There's a lot at stake in media coverage of the biotech industry. For the companies themselves, obviously, but for others too. Like us at The Scientist: we have to make judgments on what to cover and how, based on our aim of ensuring that you, our readers, get the maximum amount of information.
Two stories in this issue illustrate the tensions between company objectives and ours. One is the profile of Neil Fowler here. This is an incisive sketch of an important industry player, but to get beneath the skin of the Centocor CEO we wanted to know what he had to say about the possibility of layoffs at his company, given that two sister companies under the J&J umbrella - Alza and Scios - had just had massive cuts. He refused to talk about it. I guess the moose just didn't want to play that day ....
The other is the feature on the work of BrainCells Inc. here. The company is a model for the potential impact of basic research on drug development, it's a great read. We wanted more about BCI540, the compound the company seems to be pinning an awful lot of financial and clinical hopes on. All they would say is that it was in-licensed from Mitsubishi, that it had failed Phase II trials because of a lack of efficacy in treating a neurological and non-psychiatric disease, that it does not work by the mechanisms by which traditional antidepressants do, and that patients in the trial taking the drug suffered side effects similar to those taking placebo.
Sounds like a lot of information. It wasn't enough, however, to judge two of BrainCells' key claims: That BCI540, if it works in the trials they're planning for later this year, would be the first new mechanism of action of an antidepressant in 25 years, and that bypassing the serotonin system would eliminate many of the side effects of SSRIs such as Prozac. What we wanted to know, so that we could ask other experts their opinions of BCI540's chances of success, was the mechanism of action. We wanted to know what condition patients in the trial had, so that we could get a sense of their baseline status and whether mood was likely to be affected. The company declined to give us any of that information.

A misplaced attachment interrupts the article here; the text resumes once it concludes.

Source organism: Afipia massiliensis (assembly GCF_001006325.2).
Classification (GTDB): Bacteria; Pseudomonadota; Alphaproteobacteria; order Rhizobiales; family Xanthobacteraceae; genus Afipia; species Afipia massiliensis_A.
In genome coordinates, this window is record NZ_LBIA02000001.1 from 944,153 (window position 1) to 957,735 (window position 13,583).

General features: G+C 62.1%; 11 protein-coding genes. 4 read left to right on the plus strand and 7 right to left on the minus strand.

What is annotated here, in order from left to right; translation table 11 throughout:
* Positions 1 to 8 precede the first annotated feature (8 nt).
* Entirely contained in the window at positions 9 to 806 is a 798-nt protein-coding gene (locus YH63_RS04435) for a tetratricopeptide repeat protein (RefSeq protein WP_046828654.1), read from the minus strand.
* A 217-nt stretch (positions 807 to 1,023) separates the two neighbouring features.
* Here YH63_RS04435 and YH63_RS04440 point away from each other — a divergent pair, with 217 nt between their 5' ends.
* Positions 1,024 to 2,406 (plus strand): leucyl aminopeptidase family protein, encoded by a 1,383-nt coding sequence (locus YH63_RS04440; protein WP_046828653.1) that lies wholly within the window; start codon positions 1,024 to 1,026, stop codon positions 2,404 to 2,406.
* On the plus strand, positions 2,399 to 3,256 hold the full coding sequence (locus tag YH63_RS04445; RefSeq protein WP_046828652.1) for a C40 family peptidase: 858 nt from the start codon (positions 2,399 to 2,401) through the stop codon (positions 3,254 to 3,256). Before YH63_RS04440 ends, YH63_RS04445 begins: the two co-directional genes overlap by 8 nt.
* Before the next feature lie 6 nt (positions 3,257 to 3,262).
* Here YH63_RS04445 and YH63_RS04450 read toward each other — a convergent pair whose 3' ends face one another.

We'll follow the story and keep you updated.
These aren't the first instances of us battling to get you the relevant information. Until a few years ago, The Scientist routinely ran pieces in our Lab Tools section that were not nearly as helpful as they could have been to our readers: they lacked pricing info. The point of service journalism of the sort we run in our departments is to help readers make better-informed decisions, and it's hard to decide to buy something without knowing what it will cost you. Now, no pricing data means no coverage. Almost everyone complies and the articles are much more helpful, I hope you'll agree.
The problem, of course, is that companies often don't want to disclose certain kinds of information. Their prerogative, you shrug; it's a competitive marketplace. I can't argue. But in all of these cases the companies sought - and continue to seek - press coverage. Our editors get literally hundreds of press releases every month from companies reporting new products, successful fundraising efforts, and more. BrainCells is represented by one of the industry's leading PR firms. Companies want press coverage, and they spend lots of money to try to get it. They just seem to want a certain kind of press coverage: unquestioning boosterism.
Unfortunately, that isn't journalism. It's public relations. It may serve the companies well but it doesn't serve our readers. That, at the end of the day, is where our first allegiance is. So, companies (and the PR firms that represent them), you're on notice. If you decide that coverage in The Scientist is worth your while, come to us with the whole story, and be prepared to answer our questions.